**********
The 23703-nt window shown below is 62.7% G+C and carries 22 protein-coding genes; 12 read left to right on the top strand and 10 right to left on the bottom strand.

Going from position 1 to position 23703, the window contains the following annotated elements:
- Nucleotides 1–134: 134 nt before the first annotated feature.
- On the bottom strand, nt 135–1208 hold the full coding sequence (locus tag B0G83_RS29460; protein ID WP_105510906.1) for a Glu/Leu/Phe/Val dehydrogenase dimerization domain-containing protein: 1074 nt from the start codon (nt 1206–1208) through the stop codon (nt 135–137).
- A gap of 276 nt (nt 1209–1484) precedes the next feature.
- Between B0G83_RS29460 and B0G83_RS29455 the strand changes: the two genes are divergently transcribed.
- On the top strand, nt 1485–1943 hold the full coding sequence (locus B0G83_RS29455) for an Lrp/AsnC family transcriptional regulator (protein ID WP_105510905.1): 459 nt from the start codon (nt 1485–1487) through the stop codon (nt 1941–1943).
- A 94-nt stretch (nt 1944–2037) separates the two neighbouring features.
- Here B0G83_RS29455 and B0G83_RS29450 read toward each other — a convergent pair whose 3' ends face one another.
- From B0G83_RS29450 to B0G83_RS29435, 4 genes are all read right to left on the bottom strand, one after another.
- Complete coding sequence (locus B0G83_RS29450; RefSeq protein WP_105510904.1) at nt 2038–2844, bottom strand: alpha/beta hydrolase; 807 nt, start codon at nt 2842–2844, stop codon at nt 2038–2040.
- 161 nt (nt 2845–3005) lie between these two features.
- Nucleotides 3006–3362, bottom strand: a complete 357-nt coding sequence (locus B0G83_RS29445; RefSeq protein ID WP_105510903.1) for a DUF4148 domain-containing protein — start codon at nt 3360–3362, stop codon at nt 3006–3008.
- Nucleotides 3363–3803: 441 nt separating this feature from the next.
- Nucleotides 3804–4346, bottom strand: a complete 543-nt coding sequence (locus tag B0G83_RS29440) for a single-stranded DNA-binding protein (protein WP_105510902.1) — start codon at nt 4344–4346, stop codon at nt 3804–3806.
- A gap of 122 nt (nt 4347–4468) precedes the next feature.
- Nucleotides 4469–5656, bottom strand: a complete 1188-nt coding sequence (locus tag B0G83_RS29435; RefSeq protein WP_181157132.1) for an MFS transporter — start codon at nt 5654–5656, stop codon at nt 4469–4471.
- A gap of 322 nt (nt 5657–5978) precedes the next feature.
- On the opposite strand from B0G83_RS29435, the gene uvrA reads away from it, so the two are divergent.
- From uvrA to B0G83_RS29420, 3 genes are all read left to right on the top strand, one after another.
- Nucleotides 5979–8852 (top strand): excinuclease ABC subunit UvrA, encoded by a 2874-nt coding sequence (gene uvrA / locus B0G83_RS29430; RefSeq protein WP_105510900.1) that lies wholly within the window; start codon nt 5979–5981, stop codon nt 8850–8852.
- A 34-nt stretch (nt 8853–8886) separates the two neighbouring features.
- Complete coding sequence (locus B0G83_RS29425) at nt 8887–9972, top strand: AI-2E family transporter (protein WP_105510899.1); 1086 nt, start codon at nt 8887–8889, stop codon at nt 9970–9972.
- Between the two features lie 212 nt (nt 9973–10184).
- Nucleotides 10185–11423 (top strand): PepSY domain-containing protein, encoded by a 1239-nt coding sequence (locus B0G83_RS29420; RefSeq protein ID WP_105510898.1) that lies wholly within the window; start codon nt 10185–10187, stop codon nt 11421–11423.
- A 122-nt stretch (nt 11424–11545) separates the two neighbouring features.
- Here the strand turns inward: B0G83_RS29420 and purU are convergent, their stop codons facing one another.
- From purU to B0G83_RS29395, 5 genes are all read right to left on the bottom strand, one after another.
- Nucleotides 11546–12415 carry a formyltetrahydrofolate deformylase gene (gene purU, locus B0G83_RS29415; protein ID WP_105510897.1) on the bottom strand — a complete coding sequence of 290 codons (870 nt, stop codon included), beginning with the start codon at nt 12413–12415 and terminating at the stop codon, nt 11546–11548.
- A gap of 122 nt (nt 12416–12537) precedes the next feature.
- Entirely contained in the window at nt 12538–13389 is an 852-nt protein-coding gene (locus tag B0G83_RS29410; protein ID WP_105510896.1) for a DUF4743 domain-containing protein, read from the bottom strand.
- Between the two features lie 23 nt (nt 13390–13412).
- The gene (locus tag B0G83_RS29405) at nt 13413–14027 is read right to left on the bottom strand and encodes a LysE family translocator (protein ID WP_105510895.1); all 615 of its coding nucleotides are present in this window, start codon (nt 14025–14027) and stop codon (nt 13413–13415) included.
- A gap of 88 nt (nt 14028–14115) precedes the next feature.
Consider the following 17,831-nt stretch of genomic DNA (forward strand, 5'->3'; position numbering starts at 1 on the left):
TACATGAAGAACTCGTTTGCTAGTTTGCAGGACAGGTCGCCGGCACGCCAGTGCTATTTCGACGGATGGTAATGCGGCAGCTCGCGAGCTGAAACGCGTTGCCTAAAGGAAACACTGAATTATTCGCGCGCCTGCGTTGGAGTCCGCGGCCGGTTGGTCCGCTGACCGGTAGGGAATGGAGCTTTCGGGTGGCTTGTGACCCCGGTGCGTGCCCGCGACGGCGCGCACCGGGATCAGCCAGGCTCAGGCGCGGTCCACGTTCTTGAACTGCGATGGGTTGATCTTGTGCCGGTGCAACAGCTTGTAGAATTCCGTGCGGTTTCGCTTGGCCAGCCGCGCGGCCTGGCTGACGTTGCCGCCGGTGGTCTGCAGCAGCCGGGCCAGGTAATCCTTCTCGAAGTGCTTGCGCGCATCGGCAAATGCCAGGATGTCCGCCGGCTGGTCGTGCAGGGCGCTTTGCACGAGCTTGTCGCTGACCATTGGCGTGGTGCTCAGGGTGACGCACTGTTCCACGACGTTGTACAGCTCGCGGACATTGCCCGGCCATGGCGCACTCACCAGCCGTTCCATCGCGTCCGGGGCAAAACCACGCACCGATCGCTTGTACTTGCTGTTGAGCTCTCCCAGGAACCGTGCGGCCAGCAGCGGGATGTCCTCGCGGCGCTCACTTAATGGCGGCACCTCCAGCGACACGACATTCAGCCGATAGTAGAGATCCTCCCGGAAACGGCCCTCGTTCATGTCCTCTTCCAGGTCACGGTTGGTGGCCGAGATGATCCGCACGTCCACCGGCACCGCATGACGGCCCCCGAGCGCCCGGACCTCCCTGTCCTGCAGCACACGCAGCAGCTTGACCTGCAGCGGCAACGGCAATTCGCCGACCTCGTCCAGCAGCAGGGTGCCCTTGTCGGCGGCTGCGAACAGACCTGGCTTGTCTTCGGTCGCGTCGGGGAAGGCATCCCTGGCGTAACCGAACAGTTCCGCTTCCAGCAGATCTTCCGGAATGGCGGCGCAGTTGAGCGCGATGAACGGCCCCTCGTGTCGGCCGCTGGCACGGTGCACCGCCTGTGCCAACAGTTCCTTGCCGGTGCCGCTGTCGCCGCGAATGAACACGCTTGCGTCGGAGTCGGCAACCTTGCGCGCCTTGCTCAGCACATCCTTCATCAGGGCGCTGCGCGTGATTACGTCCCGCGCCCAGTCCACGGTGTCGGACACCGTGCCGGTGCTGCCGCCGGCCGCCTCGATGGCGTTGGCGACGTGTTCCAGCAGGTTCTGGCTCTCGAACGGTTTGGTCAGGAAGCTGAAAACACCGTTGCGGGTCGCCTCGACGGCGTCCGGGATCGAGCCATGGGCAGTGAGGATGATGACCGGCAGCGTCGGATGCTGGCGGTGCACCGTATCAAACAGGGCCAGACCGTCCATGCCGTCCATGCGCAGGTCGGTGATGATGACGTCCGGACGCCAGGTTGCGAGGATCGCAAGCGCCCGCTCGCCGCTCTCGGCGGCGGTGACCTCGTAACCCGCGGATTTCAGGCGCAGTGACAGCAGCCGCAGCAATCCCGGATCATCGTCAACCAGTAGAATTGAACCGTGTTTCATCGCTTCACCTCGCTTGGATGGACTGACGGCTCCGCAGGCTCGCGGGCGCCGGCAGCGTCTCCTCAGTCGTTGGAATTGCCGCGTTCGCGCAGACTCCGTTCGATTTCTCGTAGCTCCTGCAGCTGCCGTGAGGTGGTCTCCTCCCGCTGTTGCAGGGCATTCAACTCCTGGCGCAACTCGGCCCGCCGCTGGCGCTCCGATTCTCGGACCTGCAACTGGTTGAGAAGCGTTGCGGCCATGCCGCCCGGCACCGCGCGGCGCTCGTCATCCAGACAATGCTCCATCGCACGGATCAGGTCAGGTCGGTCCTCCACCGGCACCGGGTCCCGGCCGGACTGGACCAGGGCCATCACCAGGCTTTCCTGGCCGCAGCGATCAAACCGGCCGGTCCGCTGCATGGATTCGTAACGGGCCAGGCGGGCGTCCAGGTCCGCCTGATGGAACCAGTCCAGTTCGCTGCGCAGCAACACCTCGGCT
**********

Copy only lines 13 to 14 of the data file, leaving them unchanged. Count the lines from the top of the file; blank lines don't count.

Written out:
- Nucleotides 3006–3362, bottom strand: a complete 357-nt coding sequence (locus B0G83_RS29445; RefSeq protein ID WP_105510903.1) for a DUF4148 domain-containing protein — start codon at nt 3360–3362, stop codon at nt 3006–3008.
- Nucleotides 3363–3803: 441 nt separating this feature from the next.